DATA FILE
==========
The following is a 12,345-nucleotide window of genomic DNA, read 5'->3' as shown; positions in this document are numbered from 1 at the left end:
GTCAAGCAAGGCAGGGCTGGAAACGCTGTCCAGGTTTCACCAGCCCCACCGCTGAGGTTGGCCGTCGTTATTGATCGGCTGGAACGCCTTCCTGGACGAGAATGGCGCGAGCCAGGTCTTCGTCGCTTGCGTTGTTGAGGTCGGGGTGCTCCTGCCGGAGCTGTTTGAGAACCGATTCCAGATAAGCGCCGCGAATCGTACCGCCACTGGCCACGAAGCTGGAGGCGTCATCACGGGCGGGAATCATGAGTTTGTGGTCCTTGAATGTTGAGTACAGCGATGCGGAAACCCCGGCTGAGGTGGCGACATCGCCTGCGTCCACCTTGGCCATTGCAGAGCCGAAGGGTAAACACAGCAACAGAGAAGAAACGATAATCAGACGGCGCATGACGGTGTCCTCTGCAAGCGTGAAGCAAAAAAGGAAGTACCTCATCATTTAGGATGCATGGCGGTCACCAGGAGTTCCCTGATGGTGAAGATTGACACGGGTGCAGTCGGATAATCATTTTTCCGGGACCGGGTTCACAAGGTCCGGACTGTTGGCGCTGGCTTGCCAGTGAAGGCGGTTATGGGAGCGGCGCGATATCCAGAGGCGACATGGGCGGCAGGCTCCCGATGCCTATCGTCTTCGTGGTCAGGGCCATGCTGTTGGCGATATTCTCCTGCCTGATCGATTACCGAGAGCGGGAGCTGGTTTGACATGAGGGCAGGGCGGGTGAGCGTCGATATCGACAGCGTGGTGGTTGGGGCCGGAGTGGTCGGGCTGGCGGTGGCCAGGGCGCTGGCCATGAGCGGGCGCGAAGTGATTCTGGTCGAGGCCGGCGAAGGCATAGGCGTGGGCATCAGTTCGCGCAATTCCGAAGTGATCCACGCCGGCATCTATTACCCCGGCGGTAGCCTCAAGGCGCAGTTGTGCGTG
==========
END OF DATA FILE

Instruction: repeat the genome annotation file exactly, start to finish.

The following is a 12,345-nucleotide window of genomic DNA, read 5'->3' as shown; positions in this document are numbered from 1 at the left end:
GTCAAGCAAGGCAGGGCTGGAAACGCTGTCCAGGTTTCACCAGCCCCACCGCTGAGGTTGGCCGTCGTTATTGATCGGCTGGAACGCCTTCCTGGACGAGAATGGCGCGAGCCAGGTCTTCGTCGCTTGCGTTGTTGAGGTCGGGGTGCTCCTGCCGGAGCTGTTTGAGAACCGATTCCAGATAAGCGCCGCGAATCGTACCGCCACTGGCCACGAAGCTGGAGGCGTCATCACGGGCGGGAATCATGAGTTTGTGGTCCTTGAATGTTGAGTACAGCGATGCGGAAACCCCGGCTGAGGTGGCGACATCGCCTGCGTCCACCTTGGCCATTGCAGAGCCGAAGGGTAAACACAGCAACAGAGAAGAAACGATAATCAGACGGCGCATGACGGTGTCCTCTGCAAGCGTGAAGCAAAAAAGGAAGTACCTCATCATTTAGGATGCATGGCGGTCACCAGGAGTTCCCTGATGGTGAAGATTGACACGGGTGCAGTCGGATAATCATTTTTCCGGGACCGGGTTCACAAGGTCCGGACTGTTGGCGCTGGCTTGCCAGTGAAGGCGGTTATGGGAGCGGCGCGATATCCAGAGGCGACATGGGCGGCAGGCTCCCGATGCCTATCGTCTTCGTGGTCAGGGCCATGCTGTTGGCGATATTCTCCTGCCTGATCGATTACCGAGAGCGGGAGCTGGTTTGACATGAGGGCAGGGCGGGTGAGCGTCGATATCGACAGCGTGGTGGTTGGGGCCGGAGTGGTCGGGCTGGCGGTGGCCAGGGCGCTGGCCATGAGCGGGCGCGAAGTGATTCTGGTCGAGGCCGGCGAAGGCATAGGCGTGGGCATCAGTTCGCGCAATTCCGAAGTGATCCACGCCGGCATCTATTACCCCGGCGGTAGCCTCAAGGCGCAGTTGTGCGTG